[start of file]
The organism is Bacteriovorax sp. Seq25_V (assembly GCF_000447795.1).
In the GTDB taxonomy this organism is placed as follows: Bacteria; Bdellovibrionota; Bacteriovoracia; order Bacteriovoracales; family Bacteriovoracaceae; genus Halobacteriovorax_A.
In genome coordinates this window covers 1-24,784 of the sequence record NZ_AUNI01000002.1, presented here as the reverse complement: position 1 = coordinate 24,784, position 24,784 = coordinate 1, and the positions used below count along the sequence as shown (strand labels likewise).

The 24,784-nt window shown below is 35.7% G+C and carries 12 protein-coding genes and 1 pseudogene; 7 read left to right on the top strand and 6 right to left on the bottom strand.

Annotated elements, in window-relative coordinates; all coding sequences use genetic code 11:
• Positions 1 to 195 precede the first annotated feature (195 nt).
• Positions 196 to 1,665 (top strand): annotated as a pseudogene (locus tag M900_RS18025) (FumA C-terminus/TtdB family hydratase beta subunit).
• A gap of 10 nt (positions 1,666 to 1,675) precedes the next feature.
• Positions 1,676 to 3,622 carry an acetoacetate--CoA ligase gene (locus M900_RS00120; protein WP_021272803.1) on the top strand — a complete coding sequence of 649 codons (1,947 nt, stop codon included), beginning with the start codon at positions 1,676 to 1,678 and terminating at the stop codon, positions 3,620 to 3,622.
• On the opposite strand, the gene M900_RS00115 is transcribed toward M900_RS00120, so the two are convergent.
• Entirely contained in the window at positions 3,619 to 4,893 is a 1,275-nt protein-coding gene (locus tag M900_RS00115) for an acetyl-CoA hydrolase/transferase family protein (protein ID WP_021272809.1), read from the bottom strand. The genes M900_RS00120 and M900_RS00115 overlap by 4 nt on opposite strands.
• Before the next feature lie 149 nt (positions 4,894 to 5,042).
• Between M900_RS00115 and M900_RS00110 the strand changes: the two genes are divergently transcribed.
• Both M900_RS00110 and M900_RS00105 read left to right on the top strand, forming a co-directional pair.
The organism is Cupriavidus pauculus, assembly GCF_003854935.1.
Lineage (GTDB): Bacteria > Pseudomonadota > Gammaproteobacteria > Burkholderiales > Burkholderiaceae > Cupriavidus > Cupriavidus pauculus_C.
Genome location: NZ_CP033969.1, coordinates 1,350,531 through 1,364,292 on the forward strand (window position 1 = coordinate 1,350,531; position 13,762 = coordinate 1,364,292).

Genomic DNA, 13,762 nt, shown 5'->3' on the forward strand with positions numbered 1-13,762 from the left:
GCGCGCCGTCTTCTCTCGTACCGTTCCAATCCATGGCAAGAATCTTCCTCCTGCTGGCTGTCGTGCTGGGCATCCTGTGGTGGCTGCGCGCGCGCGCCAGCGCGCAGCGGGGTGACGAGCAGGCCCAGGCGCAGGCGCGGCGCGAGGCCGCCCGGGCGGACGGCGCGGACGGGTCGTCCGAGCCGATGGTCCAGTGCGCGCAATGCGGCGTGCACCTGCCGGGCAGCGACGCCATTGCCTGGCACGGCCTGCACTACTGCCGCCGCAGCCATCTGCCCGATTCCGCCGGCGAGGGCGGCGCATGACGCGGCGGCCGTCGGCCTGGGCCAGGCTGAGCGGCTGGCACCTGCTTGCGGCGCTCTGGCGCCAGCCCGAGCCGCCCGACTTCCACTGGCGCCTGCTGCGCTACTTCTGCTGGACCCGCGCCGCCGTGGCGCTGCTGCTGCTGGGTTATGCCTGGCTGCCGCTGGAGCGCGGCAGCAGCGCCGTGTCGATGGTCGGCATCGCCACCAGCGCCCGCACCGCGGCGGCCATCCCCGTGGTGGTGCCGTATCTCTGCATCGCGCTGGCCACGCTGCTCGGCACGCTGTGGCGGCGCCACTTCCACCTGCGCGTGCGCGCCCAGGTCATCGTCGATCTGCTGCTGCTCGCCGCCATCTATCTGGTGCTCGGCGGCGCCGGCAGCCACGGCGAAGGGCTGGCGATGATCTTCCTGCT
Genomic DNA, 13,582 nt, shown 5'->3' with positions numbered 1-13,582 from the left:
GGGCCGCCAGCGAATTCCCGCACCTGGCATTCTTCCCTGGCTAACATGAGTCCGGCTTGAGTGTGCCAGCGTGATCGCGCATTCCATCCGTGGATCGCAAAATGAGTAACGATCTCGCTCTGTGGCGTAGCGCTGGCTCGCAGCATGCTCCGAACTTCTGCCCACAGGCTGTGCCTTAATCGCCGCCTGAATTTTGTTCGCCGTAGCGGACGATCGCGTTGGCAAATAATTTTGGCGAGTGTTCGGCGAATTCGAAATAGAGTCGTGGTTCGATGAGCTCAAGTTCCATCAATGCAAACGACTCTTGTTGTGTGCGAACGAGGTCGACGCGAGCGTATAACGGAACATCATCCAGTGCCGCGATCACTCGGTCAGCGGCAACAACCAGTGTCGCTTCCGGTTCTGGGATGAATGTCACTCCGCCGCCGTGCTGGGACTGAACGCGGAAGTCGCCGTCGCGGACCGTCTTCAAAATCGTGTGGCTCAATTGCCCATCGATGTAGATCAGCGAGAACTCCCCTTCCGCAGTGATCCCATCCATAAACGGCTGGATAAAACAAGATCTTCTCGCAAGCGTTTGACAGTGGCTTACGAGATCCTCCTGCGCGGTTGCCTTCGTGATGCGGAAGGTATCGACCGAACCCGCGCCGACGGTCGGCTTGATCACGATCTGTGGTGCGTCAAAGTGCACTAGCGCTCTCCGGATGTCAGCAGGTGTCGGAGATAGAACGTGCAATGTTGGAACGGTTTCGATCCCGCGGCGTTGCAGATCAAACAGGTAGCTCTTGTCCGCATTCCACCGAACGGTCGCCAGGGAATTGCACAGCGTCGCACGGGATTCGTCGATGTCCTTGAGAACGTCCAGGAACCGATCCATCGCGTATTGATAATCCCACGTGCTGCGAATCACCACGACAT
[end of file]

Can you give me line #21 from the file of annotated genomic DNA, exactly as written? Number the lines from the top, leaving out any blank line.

GGGCCGCCAGCGAATTCCCGCACCTGGCATTCTTCCCTGGCTAACATGAGTCCGGCTTGAGTGTGCCAGCGTGATCGCGCATTCCATCCGTGGATCGCAAAATGAGTAACGATCTCGCTCTGTGGCGTAGCGCTGGCTCGCAGCATGCTCCGAACTTCTGCCCACAGGCTGTGCCTTAATCGCCGCCTGAATTTTGTTCGCCGTAGCGGACGATCGCGTTGGCAAATAATTTTGGCGAGTGTTCGGCGAATTCGAAATAGAGTCGTGGTTCGATGAGCTCAAGTTCCATCAATGCAAACGACTCTTGTTGTGTGCGAACGAGGTCGACGCGAGCGTATAACGGAACATCATCCAGTGCCGCGATCACTCGGTCAGCGGCAACAACCAGTGTCGCTTCCGGTTCTGGGATGAATGTCACTCCGCCGCCGTGCTGGGACTGAACGCGGAAGTCGCCGTCGCGGACCGTCTTCAAAATCGTGTGGCTCAATTGCCCATCGATGTAGATCAGCGAGAACTCCCCTTCCGCAGTGATCCCATCCATAAACGGCTGGATAAAACAAGATCTTCTCGCAAGCGTTTGACAGTGGCTTACGAGATCCTCCTGCGCGGTTGCCTTCGTGATGCGGAAGGTATCGACCGAACCCGCGCCGACGGTCGGCTTGATCACGATCTGTGGTGCGTCAAAGTGCACTAGCGCTCTCCGGATGTCAGCAGGTGTCGGAGATAGAACGTGCAATGTTGGAACGGTTTCGATCCCGCGGCGTTGCAGATCAAACAGGTAGCTCTTGTCCGCATTCCACCGAACGGTCGCCAGGGAATTGCACAGCGTCGCACGGGATTCGTCGATGTCCTTGAGAACGTCCAGGAACCGATCCATCGCGTATTGATAATCCCACGTGCTGCGAATCACCACGACAT